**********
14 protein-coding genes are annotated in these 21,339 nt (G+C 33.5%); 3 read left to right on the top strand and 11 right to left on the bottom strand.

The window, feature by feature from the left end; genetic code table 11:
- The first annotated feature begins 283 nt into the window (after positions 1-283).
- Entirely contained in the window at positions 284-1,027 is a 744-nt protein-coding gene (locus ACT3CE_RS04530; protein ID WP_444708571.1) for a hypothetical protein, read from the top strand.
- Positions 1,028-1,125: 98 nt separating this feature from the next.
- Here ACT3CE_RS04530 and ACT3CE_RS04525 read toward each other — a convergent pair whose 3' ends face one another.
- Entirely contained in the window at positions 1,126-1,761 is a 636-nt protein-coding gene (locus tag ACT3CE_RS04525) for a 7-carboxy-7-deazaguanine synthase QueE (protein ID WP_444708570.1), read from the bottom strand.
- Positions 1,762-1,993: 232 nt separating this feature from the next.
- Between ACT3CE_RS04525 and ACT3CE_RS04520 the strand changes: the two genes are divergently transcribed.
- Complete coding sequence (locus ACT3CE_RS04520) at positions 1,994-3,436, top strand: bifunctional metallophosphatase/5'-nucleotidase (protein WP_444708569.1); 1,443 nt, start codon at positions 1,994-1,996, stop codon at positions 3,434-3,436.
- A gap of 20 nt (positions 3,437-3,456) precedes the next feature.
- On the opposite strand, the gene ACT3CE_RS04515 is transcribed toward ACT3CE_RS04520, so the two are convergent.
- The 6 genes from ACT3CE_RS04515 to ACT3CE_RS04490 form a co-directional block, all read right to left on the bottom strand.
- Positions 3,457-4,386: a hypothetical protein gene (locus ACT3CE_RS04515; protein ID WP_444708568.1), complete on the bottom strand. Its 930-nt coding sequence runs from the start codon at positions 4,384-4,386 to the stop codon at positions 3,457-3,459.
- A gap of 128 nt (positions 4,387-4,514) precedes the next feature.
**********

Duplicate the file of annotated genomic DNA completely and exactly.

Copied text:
14 protein-coding genes are annotated in these 21,339 nt (G+C 33.5%); 3 read left to right on the top strand and 11 right to left on the bottom strand.

The window, feature by feature from the left end; genetic code table 11:
- The first annotated feature begins 283 nt into the window (after positions 1-283).
- Entirely contained in the window at positions 284-1,027 is a 744-nt protein-coding gene (locus ACT3CE_RS04530; protein ID WP_444708571.1) for a hypothetical protein, read from the top strand.
- Positions 1,028-1,125: 98 nt separating this feature from the next.
- Here ACT3CE_RS04530 and ACT3CE_RS04525 read toward each other — a convergent pair whose 3' ends face one another.
- Entirely contained in the window at positions 1,126-1,761 is a 636-nt protein-coding gene (locus tag ACT3CE_RS04525) for a 7-carboxy-7-deazaguanine synthase QueE (protein ID WP_444708570.1), read from the bottom strand.
- Positions 1,762-1,993: 232 nt separating this feature from the next.
- Between ACT3CE_RS04525 and ACT3CE_RS04520 the strand changes: the two genes are divergently transcribed.
- Complete coding sequence (locus ACT3CE_RS04520) at positions 1,994-3,436, top strand: bifunctional metallophosphatase/5'-nucleotidase (protein WP_444708569.1); 1,443 nt, start codon at positions 1,994-1,996, stop codon at positions 3,434-3,436.
- A gap of 20 nt (positions 3,437-3,456) precedes the next feature.
- On the opposite strand, the gene ACT3CE_RS04515 is transcribed toward ACT3CE_RS04520, so the two are convergent.
- The 6 genes from ACT3CE_RS04515 to ACT3CE_RS04490 form a co-directional block, all read right to left on the bottom strand.
- Positions 3,457-4,386: a hypothetical protein gene (locus ACT3CE_RS04515; protein ID WP_444708568.1), complete on the bottom strand. Its 930-nt coding sequence runs from the start codon at positions 4,384-4,386 to the stop codon at positions 3,457-3,459.
- A gap of 128 nt (positions 4,387-4,514) precedes the next feature.